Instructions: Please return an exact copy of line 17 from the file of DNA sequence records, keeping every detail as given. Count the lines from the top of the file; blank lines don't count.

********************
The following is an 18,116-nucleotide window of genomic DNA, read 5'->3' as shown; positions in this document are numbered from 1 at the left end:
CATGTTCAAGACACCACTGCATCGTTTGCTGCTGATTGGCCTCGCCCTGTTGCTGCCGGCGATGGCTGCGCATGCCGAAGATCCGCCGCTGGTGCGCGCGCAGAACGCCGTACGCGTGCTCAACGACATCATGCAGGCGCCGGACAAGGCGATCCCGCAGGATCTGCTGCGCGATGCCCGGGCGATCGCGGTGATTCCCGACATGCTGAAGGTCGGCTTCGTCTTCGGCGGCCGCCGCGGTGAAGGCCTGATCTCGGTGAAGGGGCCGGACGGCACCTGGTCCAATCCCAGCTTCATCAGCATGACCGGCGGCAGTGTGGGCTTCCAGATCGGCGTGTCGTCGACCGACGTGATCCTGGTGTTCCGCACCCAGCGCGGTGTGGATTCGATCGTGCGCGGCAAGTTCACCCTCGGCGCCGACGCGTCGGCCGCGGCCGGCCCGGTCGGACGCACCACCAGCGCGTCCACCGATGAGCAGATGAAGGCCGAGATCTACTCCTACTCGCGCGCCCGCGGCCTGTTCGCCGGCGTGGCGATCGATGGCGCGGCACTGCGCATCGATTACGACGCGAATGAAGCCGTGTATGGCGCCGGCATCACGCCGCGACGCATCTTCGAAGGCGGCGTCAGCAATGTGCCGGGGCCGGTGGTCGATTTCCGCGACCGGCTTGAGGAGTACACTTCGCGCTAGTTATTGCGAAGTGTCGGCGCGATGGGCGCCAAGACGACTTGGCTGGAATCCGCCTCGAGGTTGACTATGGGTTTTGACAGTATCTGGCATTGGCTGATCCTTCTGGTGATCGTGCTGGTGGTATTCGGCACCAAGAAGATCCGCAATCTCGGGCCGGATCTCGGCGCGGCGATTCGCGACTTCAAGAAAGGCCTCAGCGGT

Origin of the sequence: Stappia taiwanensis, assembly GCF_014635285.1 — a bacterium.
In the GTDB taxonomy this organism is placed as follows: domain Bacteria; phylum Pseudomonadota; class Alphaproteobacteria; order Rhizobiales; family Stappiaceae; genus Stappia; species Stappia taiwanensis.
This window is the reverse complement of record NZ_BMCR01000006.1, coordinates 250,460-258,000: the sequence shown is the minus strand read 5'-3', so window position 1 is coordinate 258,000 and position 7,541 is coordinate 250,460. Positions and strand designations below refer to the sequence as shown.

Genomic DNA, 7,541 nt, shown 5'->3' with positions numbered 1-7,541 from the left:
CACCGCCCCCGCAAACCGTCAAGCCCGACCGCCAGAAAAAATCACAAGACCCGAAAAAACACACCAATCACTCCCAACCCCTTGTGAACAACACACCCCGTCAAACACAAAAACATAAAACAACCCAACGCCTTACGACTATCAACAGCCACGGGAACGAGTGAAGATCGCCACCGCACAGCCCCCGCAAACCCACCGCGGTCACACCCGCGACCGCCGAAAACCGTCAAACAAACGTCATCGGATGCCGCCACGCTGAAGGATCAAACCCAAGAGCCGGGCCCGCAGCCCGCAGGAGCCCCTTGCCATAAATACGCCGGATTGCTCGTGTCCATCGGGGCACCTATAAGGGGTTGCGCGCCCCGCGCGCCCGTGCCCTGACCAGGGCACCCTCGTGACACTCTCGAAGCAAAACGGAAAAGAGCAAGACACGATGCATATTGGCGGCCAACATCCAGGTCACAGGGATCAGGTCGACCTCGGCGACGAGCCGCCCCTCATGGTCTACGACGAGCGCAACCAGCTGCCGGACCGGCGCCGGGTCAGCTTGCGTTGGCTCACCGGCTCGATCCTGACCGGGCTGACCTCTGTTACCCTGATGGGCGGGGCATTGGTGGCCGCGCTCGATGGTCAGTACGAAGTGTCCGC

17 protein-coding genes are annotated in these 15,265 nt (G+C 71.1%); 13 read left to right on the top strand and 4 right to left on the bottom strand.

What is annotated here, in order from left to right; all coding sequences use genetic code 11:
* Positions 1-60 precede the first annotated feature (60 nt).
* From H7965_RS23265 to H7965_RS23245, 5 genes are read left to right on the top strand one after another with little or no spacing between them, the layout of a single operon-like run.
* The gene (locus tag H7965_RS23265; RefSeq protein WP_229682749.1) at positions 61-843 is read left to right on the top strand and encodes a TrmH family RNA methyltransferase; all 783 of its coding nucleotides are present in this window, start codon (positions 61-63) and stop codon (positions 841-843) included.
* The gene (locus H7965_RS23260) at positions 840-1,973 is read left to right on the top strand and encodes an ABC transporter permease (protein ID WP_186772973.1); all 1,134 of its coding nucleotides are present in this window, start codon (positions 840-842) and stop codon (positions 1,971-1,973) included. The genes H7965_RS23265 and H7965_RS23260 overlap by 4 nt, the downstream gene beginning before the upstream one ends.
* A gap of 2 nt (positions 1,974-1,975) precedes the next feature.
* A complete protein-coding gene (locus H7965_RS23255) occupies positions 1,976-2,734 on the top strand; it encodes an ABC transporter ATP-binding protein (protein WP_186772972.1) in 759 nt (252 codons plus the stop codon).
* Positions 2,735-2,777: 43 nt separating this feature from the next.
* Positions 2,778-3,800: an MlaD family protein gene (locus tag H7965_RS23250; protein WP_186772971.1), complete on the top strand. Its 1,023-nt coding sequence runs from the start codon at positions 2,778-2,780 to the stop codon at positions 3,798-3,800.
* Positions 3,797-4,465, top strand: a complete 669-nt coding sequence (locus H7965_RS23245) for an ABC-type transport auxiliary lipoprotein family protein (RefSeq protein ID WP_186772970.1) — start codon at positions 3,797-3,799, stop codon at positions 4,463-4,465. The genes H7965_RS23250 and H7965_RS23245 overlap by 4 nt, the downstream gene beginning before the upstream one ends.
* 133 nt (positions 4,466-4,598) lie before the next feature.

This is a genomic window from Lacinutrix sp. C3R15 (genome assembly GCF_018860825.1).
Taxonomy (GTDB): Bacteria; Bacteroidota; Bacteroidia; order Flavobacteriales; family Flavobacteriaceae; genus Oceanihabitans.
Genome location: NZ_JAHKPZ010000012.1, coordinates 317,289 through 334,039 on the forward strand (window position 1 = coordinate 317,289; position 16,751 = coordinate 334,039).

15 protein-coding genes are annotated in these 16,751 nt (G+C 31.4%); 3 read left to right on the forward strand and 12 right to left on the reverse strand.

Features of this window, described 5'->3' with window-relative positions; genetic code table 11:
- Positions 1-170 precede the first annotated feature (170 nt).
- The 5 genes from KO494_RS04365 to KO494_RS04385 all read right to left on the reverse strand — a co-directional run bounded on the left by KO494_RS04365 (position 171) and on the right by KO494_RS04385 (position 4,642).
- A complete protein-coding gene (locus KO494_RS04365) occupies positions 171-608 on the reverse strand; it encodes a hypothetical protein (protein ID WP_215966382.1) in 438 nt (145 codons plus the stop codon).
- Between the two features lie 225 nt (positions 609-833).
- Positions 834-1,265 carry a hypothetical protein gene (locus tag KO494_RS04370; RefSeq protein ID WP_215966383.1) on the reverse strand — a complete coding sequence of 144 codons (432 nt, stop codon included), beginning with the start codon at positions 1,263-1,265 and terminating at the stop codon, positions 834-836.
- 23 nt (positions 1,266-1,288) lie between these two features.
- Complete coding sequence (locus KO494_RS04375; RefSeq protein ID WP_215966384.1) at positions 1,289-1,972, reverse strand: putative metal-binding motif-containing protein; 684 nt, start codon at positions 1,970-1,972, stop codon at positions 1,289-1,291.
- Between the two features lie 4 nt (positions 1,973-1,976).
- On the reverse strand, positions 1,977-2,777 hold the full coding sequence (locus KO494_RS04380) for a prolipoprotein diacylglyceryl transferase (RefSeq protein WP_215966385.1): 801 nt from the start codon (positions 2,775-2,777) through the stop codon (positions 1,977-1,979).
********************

* Positions 2,778-3,800: an MlaD family protein gene (locus tag H7965_RS23250; protein WP_186772971.1), complete on the top strand. Its 1,023-nt coding sequence runs from the start codon at positions 2,778-2,780 to the stop codon at positions 3,798-3,800.